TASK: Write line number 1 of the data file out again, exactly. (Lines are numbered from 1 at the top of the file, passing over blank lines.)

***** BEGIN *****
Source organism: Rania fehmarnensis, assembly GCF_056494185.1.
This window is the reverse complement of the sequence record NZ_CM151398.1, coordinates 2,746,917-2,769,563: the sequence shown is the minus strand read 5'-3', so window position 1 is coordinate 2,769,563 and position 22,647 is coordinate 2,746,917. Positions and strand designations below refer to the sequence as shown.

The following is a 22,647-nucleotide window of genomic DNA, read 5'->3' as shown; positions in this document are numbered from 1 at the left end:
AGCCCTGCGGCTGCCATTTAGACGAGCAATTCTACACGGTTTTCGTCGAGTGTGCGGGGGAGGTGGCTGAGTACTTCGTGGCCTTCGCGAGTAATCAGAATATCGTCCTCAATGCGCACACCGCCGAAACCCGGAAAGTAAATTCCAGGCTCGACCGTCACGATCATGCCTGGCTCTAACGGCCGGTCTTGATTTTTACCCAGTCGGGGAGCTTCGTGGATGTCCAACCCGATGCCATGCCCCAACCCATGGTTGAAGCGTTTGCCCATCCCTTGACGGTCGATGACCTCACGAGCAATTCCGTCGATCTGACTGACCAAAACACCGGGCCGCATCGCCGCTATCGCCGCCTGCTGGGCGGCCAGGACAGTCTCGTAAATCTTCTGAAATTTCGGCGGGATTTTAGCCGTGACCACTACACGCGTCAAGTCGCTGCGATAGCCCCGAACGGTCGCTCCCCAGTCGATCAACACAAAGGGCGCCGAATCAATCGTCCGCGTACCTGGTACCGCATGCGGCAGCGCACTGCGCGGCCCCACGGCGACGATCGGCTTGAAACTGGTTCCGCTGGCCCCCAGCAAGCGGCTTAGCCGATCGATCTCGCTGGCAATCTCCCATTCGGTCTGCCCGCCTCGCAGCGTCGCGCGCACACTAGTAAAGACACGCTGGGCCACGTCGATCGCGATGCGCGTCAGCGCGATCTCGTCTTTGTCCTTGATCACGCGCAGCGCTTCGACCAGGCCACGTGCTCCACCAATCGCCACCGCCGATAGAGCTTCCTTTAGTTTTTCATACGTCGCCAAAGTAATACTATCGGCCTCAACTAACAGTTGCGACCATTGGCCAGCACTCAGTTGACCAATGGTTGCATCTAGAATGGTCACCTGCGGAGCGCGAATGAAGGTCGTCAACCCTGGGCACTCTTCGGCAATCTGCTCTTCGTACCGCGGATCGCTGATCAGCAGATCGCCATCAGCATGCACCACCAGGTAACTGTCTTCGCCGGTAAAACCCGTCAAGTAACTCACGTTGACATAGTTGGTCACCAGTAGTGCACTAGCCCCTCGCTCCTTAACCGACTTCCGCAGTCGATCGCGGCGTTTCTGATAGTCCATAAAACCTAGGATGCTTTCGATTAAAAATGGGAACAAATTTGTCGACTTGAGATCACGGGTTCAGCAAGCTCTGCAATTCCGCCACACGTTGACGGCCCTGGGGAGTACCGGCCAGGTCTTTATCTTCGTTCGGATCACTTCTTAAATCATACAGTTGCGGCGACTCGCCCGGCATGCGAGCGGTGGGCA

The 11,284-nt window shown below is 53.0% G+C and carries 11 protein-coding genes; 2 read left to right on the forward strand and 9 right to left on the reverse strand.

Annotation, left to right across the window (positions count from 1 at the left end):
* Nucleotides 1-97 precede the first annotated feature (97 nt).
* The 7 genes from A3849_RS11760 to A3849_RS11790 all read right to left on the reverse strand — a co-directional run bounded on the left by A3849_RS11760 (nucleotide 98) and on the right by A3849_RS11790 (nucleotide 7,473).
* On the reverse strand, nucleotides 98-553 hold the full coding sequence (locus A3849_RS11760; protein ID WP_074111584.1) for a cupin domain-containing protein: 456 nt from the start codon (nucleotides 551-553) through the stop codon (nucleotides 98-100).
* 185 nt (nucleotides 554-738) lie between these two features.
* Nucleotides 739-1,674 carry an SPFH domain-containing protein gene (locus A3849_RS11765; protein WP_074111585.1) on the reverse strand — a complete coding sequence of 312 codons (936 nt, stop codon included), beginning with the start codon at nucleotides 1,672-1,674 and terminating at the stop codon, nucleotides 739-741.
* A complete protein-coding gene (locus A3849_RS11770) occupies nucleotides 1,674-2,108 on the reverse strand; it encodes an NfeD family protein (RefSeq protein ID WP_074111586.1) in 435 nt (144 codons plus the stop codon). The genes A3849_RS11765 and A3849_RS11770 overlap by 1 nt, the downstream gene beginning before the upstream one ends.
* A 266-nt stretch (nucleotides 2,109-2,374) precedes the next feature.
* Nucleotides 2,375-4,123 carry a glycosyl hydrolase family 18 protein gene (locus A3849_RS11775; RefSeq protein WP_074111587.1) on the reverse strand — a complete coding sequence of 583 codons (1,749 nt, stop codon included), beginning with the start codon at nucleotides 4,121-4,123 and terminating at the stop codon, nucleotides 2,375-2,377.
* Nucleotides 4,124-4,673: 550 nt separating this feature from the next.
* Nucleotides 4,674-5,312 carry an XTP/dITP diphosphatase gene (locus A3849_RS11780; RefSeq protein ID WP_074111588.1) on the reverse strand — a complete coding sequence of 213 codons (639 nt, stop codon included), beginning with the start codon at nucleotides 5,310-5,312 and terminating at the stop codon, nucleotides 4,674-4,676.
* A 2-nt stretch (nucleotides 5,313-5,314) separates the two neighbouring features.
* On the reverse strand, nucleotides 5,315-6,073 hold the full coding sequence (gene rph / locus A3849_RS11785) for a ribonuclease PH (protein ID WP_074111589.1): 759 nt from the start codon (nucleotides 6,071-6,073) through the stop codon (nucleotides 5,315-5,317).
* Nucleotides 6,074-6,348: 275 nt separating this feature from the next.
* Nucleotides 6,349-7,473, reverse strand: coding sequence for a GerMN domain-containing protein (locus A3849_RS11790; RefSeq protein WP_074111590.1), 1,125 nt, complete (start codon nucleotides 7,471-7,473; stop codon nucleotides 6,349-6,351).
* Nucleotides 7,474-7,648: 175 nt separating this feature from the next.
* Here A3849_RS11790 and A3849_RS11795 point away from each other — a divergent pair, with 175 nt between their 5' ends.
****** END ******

Source organism: Rania fehmarnensis, assembly GCF_056494185.1.